Special Representatives, Envoys Highlight 5 Crucial Elements For Final Settlement Of Afghan Crisis

Kabul: The Special Representatives and Special Envoys of the United States of America, the European Union, France, Germany, Italy, NATO, Norway, and the United Kingdom met in Rome on July 22 to discuss the situation in Afghanistan and the developments in Afghanistan peace negotiations after the latest round of high-level talks in Doha on July 17-18, 2021.

The representatives reaffirmed that their countries and organizations are committed to a strong partnership with Afghanistan and will be closely monitoring ongoing developments in this new phase of transition with the withdrawal of international forces. They expressed concern about the high levels of violence, the Taliban’s military offensive, and the number of reported serious human rights abuses and violations alleged in communities most affected by the ongoing armed conflict across the country. The statement highlighted five elements of a final settlement that are most critical: (1) inclusive governance; (2) the right to elect political leaders; (3) protections for human rights, including rights of women, youth and minorities; (4) commitments on counter-terrorism, including to ensure that Afghanistan does not again serve as a safe haven for terrorists; and (5) adherence to international law, including international humanitarian law.

“We call on all parties to reduce violence and protect civilians, respecting their obligations under international humanitarian law. We call on the Taliban to end their military offensive, and on both the Islamic Republic and the Taliban to engage meaningfully in the peace process. We reiterate the urgency of reaching a ceasefire to ensure the success of negotiations, and we acknowledge the sacrifices of the Afghan security forces. We reaffirm that there is no military solution to the conflict in Afghanistan, we stand by UNSC resolution 2513 (2020), and we do not support any government in Afghanistan imposed through military force,” the statement read.

The representatives also expressed full support to an inclusive Afghan-owned and Afghan-led peace process with full and meaningful participation of women that leads to a just and durable political settlement.

The parties also intend to maintain our support for Afghan institutions, including defense and security forces, to address the country’s urgent needs. They also reiterated that future assistance to Afghanistan is dependent on good governance and a commitment to the rule of law and human rights, including preservation of the gains made by women and girls over the past two decades, as well as the government taking meaningful steps to tackle corruption and to meeting commitments made at the November 2020 Geneva Conference.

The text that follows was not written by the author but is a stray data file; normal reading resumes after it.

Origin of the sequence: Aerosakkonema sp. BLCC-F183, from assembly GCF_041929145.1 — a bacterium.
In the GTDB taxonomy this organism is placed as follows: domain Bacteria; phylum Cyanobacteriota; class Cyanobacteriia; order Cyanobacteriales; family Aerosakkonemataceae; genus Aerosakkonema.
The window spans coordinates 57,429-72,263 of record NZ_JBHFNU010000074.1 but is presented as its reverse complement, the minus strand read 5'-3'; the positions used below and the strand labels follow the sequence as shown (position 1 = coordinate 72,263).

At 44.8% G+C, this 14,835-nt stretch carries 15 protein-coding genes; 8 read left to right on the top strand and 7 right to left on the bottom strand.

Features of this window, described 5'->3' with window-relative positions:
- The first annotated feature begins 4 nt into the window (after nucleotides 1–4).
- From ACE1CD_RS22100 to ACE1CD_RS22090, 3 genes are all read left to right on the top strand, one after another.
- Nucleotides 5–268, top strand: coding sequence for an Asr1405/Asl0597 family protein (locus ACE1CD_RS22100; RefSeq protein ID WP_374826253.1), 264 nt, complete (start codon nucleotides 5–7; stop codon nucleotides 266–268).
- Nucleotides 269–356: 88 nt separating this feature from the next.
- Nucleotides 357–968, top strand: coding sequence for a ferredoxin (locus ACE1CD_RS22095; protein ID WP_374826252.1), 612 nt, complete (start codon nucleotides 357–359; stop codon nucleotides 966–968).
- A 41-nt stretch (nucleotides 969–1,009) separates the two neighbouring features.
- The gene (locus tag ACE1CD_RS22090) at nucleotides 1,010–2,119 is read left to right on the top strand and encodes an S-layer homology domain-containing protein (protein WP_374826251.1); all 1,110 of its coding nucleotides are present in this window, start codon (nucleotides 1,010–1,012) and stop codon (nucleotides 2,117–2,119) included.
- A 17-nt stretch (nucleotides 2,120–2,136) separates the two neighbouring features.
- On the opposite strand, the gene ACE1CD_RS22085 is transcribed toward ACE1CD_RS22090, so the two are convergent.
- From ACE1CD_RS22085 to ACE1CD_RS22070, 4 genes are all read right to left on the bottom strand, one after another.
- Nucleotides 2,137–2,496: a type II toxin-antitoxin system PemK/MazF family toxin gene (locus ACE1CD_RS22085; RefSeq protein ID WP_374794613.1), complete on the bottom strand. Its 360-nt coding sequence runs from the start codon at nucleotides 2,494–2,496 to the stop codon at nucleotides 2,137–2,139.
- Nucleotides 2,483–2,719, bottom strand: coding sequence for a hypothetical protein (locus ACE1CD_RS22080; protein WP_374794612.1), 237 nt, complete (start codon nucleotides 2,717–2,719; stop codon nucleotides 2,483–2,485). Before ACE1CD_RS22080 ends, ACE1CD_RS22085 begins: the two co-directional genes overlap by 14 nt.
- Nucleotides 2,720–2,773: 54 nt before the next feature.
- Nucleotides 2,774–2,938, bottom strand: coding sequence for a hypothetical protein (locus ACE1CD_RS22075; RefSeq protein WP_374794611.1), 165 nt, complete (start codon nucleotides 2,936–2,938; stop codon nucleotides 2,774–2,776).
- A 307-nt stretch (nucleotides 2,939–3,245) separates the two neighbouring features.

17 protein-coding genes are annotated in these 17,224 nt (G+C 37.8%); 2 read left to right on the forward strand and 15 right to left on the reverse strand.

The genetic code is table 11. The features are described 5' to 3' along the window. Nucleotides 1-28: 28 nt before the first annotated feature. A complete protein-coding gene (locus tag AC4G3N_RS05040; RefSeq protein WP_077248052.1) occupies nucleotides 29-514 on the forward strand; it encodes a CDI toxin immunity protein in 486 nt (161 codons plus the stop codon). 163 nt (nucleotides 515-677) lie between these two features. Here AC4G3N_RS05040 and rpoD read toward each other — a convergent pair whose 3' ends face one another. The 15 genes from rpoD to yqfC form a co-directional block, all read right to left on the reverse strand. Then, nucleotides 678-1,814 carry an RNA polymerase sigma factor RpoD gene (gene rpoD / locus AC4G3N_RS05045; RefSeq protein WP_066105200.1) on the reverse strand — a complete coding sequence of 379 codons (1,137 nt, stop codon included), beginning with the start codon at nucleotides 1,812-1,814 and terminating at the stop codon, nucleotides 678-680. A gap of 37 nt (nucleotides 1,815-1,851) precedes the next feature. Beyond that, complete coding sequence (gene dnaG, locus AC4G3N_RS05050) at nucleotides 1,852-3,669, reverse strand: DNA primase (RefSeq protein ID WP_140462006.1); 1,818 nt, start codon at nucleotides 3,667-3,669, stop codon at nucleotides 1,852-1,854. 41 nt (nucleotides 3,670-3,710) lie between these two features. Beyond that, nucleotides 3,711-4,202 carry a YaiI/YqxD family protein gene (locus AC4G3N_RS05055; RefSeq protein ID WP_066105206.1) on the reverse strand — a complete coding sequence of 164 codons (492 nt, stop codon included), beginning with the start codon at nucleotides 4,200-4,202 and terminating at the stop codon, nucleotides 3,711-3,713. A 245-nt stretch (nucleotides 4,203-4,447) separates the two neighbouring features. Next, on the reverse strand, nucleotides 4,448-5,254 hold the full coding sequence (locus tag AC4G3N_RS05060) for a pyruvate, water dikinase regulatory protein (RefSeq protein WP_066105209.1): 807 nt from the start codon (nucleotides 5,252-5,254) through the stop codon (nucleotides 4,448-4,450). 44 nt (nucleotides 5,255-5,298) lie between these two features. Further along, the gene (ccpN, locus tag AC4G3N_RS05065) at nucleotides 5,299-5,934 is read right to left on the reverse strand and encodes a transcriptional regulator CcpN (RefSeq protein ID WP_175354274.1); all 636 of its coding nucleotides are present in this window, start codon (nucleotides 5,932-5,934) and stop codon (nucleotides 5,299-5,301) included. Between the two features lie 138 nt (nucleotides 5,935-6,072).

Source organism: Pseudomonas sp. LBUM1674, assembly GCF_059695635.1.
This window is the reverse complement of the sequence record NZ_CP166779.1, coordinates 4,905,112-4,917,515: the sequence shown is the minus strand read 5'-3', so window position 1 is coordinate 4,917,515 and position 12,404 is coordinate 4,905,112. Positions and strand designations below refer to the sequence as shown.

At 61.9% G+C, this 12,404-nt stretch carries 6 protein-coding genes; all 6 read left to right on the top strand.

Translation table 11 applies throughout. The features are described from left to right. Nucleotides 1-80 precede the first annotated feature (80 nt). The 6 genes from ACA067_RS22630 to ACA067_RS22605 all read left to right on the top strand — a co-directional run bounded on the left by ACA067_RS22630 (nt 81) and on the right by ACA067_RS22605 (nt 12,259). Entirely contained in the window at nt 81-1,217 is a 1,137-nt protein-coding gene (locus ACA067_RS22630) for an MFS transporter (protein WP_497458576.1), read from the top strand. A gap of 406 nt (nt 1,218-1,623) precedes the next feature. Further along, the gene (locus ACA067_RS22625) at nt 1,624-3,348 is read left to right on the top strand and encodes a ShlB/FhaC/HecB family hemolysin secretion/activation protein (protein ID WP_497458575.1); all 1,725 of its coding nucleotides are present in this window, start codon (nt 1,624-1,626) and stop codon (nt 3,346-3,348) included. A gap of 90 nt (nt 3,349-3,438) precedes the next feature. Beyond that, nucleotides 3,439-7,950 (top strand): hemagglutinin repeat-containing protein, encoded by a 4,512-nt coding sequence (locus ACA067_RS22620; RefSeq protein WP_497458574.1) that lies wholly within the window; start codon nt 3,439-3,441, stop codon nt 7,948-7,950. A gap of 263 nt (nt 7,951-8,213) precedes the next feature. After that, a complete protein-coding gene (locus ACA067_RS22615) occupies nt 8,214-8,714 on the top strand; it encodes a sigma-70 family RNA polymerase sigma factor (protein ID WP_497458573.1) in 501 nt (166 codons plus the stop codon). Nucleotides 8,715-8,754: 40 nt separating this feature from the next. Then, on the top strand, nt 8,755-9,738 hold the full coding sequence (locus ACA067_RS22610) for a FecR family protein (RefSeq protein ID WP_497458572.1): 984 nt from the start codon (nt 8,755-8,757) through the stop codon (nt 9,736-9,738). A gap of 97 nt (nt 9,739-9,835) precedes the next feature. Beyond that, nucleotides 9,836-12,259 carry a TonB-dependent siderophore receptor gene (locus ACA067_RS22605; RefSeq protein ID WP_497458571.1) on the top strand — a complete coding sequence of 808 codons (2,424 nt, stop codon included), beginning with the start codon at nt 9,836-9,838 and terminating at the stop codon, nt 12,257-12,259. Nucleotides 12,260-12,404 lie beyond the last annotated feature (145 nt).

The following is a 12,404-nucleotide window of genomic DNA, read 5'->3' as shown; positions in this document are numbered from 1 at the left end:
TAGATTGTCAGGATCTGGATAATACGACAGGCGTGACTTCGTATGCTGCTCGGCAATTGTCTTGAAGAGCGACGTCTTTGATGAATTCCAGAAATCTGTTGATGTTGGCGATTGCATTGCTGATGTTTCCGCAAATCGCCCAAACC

The representatives also appreciated the talks held in Doha on July 17-18 between senior leaders of the two sides and welcomed the declared commitment of the two sides to accelerate negotiations toward an inclusive political settlement and to meet again in the near future. “We call on the two parties to negotiate in good faith in order to reach a just and durable political settlement. To promote progress in the negotiations, we support any third-party facilitation or mediation welcomed by the two sides. We reiterate that the Taliban and the Islamic Republic must deliver on their commitments (1) to prevent the use of Afghan soil by al Qaeda, Da’esh or other terrorist groups from launching attacks against, or threatening the security of, any other country; and (2) not to host members of these groups nor to allow them to recruit, train, fundraise or transit through Afghanistan,” the statement added.

The parties also urged the Taliban to reduce violence, uphold their commitments to protect Afghanistan’s infrastructure, protect civilians and cooperate on humanitarian assistance, particularly as the Afghan people suffer acutely from the effects of COVID-19 and drought, in addition to violence. They also called on the Taliban to allow and facilitate, without preconditions and consistent with international humanitarian law, access for delivery of humanitarian aid, to areas under their control.

In fact, the Ministry of Foreign Affairs welcomed the statement that calls to stop violence by the Taliban, establish immediate ceasefire, and achieve a political solution in Afghanistan. As per MFA statement, “We consider and support the five principles set out in this statement, expressing the true will of the Afghan people and the government to ensure lasting peace and stability in the country. The Afghan government welcomes the position of countries and organizations condemning the escalation of attacks by the Taliban, foreign fighters and regional and international terrorist groups in the country, and supports the statement’s emphasis on the implementation of UN Security Council Resolution 2513. The Afghan government considers the implementation of the provisions of this statement as a positive step towards ensuring lasting peace, stability and preserving the achievements of the last 20 years in the country, and expresses its commitment to its implementation.”

In other news, the Organization for Security and Co-operation in Europe (OSCE) and its permanent members and Asian partners met with the Afghan Embassy in Vienna to review the Afghan security situation and its regional implications, support for a peaceful resolution of the Afghan conflict and preserve the achievements of two decades. At the meeting, Deputy Foreign Minister Mirwais Nab, as keynote speaker, spoke about the group’s escalating indescribable violence and the commission of war crimes and crimes against humanity by the group and its far-reaching humanitarian consequences.
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Nab added that the Taliban had not severed ties with terrorist groups despite their commitments, but continued to collude with regional and international terrorists to indiscriminately kill people, destroy Afghanistan’s infrastructure and grossly violate the rights of women and citizens. The minister stressed that the Taliban and their allied terrorist groups pose a major threat not only to Afghanistan but to the entire region and the world as violent extremism spreads. Nab lamented Pakistan ‘s disregard for the Taliban’ s terrorist and destructive activities and its security consequences, adding that “we expect the Taliban ‘s destructive actions to be condemned and the group to be barred from any illegal presence in other countries.”